Oscar remembers being so nervous entering the restaurant that he dropped the ring box in her coat pocket. 

“I was like please do not put your hands in your pockets for the rest of the date. I figured after dinner when we were heading to the car she would put her hands in her pockets because it was cold, and by the time she felt the box and turned around, I’d be down on one knee.”

Before he knew it Tanisha had put her hands in her pockets. 

And, she said ‘oh my God, what is this’, and I was like, will you marry me? It took her like five minutes to give me an answer… All she kept saying was ‘oh my God’. And I was like will you answer me, please? But, just don’t say no, not here,” he laughed, “if you’re going to say no, just wait until we get in the car please.” “When I took it out I knew what it was, and was like ‘oh my God’, I was freaking out because I had never thought about being married,” Tanisha said. “There were people out there watching us, and I was nervous but I was thinking if I’m going to be with anybody, it’s going to be with him. So, I said ‘yes.’

The wedding: United Methodist Church in Columbiana, officiated by Reverend Donald G. Wright. They both wore random every day clothes, nothing special.

Most memorable for the bride was “his whole persona and ambiance when we said our vows, it was really pivotal for us. To have someone say those things to me and mean them was so special,” Tanisha said.    

Most memorable for the groom was “the feeling of love I felt while we were saying our vows. We were holding hands and staring into each other’s eyes… It was overwhelming, all the emotions I was feeling at one time, I was excited, I smiling and giggling the whole time. It was like man, this is actually happening,” Oscar said.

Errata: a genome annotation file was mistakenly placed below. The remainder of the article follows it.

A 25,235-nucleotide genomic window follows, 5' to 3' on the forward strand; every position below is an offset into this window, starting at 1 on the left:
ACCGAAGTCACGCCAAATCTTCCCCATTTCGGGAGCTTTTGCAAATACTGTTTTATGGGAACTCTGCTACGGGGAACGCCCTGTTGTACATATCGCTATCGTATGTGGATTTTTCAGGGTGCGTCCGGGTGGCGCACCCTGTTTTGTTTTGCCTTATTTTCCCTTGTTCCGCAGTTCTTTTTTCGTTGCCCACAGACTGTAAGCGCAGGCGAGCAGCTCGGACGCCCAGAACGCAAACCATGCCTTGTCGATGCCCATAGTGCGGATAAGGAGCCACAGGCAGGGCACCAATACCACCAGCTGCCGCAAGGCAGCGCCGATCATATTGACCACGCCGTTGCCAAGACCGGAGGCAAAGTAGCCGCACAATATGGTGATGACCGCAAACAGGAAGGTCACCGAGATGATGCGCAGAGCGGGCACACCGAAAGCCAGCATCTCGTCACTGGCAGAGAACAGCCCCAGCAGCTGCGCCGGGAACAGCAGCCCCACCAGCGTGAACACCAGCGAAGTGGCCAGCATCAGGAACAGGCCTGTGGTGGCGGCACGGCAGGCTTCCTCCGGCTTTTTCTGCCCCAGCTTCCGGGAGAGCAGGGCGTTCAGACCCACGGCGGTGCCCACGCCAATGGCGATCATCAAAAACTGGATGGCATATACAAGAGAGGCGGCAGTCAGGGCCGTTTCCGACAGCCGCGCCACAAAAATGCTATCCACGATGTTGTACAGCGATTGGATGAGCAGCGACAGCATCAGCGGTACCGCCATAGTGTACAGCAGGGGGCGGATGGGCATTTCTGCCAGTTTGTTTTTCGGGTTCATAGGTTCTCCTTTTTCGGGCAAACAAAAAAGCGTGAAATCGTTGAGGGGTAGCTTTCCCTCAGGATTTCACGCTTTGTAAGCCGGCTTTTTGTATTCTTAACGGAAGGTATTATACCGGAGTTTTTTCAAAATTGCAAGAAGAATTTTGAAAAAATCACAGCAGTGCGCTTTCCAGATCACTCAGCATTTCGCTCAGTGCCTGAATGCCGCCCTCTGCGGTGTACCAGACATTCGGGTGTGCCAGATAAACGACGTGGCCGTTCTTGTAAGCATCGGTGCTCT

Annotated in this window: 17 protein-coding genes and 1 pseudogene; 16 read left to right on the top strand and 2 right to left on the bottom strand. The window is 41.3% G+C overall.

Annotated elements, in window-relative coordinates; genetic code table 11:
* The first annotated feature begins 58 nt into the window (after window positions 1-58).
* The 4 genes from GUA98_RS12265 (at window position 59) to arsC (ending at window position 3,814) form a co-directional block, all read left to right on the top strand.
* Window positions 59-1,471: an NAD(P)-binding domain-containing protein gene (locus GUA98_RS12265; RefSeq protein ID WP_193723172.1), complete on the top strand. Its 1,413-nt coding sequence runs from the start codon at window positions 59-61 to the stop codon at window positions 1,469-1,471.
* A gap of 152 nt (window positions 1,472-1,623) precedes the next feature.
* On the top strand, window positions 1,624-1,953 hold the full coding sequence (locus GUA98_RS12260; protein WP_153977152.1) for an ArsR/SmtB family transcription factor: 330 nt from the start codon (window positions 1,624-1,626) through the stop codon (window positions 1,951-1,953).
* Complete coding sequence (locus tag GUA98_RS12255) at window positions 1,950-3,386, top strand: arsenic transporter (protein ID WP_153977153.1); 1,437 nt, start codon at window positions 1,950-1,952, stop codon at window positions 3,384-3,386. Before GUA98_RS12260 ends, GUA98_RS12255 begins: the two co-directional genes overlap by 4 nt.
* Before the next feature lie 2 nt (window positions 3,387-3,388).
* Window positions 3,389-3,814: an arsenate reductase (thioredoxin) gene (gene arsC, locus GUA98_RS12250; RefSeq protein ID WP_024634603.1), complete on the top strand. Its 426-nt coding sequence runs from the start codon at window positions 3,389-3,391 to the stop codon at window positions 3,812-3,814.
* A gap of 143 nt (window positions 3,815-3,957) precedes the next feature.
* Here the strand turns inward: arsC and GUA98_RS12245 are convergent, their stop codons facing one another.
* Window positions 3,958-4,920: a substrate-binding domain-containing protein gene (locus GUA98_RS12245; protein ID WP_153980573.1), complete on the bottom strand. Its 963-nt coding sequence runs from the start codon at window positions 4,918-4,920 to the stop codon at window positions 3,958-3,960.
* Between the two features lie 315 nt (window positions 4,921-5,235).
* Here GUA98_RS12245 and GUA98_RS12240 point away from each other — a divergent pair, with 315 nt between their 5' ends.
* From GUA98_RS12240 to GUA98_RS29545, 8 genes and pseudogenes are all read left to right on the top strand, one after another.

Words of wisdom:  “The race is not given to the swift or the battle to the strong . . .  but he who endures till the end,” Oscar said. “I take those scriptures to heart. Forgive and withstand through all the trials and tribulations, just keep rocking. Love is only proved through the hard times. That’s when it blossoms and flourishes.”

“Marriage is not 100/100 and it’s not 50/50. Marriage is sometimes 70/30, or 80/20 because you have to be willing to love that person no matter what,” Tanisha said. “The things that we’ve gone through, some of the losses that we’ve had have shown me that. We both lost our moms within two years of each other… When I lost my mom, I was not able to be there 100 percent, I was really depressed, and he held things together….it knocked at our vows, for better or worse, through sickness and health…you have to just continue to love one another and have grace. It’s just remembering who you’re in love with and being giving of yourself to the one you love.” 

Happily ever after: The Snells have four children: son, Keelan, 8; daughter, Kadence, 6, late son Aaron Asher who died at three days old, and three-month-old daughter, Hayah.

Tanisha, 28, is an Alabaster native and Thompson High School graduate. She is a stay at home mom, a budding photographer, and the founder of ‘Evolve’, a non-profit 501(c)3 organization that hosts community events, feeds the homeless and empowers people. 

Oscar, 31, is a Calera native and graduated from Calera High School. He works as a banker at BBVA in Birmingham.